The earliest mention of it dates from the year 1000 and by 1376 its history began to merge with that of the Fortebracci family. In that year Oddo III, father of the famous Braccio, conquered the Fortress, bringing it under the authority of the nearby Città di Castello.
A few years later the Perugia Magistrates, having reclaimed the property, made the decision to make Fortress d'Aries impregnable by increasing its size and making it more robust. They entrusted the work, given the scale of the project, to Oddo Fortebracci III.
The building was completed in 1380 and continued to be a source of conflict between Perugia and Citta di Castello in later years as it was considered difficult to attack.
In the fifteenth century it became the property of Braccio Fortebraccio, who in the meantime had become absolute lord of most of Umbria. His family, and in particular his wife Nicola Varano, would often stay there.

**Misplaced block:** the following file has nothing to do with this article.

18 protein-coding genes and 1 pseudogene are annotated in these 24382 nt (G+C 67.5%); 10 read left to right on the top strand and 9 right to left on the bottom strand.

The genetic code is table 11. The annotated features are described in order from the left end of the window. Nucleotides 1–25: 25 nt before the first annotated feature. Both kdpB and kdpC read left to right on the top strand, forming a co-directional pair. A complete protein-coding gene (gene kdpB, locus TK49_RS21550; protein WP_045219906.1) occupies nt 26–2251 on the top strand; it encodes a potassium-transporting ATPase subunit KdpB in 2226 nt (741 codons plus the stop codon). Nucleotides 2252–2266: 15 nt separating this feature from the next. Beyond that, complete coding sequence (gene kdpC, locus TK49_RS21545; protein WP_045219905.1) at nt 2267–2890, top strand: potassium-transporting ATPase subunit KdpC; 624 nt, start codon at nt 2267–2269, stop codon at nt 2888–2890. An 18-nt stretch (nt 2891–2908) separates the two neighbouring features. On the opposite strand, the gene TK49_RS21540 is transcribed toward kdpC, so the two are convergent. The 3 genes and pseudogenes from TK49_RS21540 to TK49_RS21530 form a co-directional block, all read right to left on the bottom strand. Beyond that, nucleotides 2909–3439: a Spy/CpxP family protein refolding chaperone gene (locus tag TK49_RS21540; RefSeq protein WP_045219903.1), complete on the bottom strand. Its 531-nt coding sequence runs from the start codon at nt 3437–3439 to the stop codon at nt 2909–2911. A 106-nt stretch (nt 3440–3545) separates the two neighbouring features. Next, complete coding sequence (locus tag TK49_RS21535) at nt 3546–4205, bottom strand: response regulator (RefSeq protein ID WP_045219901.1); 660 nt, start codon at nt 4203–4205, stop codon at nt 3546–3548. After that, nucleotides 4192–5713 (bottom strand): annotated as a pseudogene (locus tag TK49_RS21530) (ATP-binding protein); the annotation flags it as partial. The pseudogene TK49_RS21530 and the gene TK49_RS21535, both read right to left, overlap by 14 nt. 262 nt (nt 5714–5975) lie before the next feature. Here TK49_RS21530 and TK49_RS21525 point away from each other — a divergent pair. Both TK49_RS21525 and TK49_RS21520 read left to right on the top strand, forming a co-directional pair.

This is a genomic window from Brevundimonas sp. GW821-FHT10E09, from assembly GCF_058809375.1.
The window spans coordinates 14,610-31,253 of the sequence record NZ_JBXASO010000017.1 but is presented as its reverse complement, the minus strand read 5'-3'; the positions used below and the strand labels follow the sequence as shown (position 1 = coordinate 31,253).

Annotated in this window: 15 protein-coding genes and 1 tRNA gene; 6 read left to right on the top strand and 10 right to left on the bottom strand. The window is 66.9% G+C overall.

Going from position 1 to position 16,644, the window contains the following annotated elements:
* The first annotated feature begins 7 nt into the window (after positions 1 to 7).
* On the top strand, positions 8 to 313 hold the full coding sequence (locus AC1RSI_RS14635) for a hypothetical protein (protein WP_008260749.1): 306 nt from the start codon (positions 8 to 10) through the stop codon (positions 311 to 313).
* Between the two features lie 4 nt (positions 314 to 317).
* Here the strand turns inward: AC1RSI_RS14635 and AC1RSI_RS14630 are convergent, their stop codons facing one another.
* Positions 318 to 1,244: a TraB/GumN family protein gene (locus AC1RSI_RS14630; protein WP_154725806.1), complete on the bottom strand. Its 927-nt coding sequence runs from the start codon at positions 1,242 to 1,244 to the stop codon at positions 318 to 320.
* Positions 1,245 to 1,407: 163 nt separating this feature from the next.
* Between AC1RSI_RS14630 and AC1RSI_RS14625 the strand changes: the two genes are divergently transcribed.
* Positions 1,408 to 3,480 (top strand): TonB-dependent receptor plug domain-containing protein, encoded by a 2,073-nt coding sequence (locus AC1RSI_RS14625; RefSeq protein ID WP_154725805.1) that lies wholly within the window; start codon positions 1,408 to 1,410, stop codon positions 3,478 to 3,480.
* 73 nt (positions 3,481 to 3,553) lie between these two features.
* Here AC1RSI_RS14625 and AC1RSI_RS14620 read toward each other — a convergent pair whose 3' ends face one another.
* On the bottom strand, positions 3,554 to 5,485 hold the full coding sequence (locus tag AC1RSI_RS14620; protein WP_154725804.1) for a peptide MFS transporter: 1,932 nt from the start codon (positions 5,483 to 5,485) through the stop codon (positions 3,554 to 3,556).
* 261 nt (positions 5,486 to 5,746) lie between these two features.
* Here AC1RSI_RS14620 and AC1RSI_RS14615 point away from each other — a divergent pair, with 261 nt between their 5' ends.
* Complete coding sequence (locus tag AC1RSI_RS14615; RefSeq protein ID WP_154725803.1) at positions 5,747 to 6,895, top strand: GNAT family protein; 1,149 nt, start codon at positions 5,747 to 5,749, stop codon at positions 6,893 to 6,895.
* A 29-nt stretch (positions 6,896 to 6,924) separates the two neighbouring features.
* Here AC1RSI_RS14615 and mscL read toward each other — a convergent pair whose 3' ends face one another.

In the sixteenth century the ownership of the Fortress passed to the Bentivoglio family. There was no mention of it until 1596, when the Fortress was attacked by six hundred bandits who terrorised Gubbio, creating untold damage throughout that period.
Meanwhile the ownership of the Fortress changed hands: the Bentivoglio family sold it for 15,000 Roman scudi to Count Giambattista Cantalmaggi, who through inheritance rights passed it to the Della Porta family. In the 1980's it still belonged to the Della Porta family when it was sold to the Region of Umbria.
Amoni D. (1999), Castelli fortezze e rocche dell'Umbria, Perugia, Quattroemme.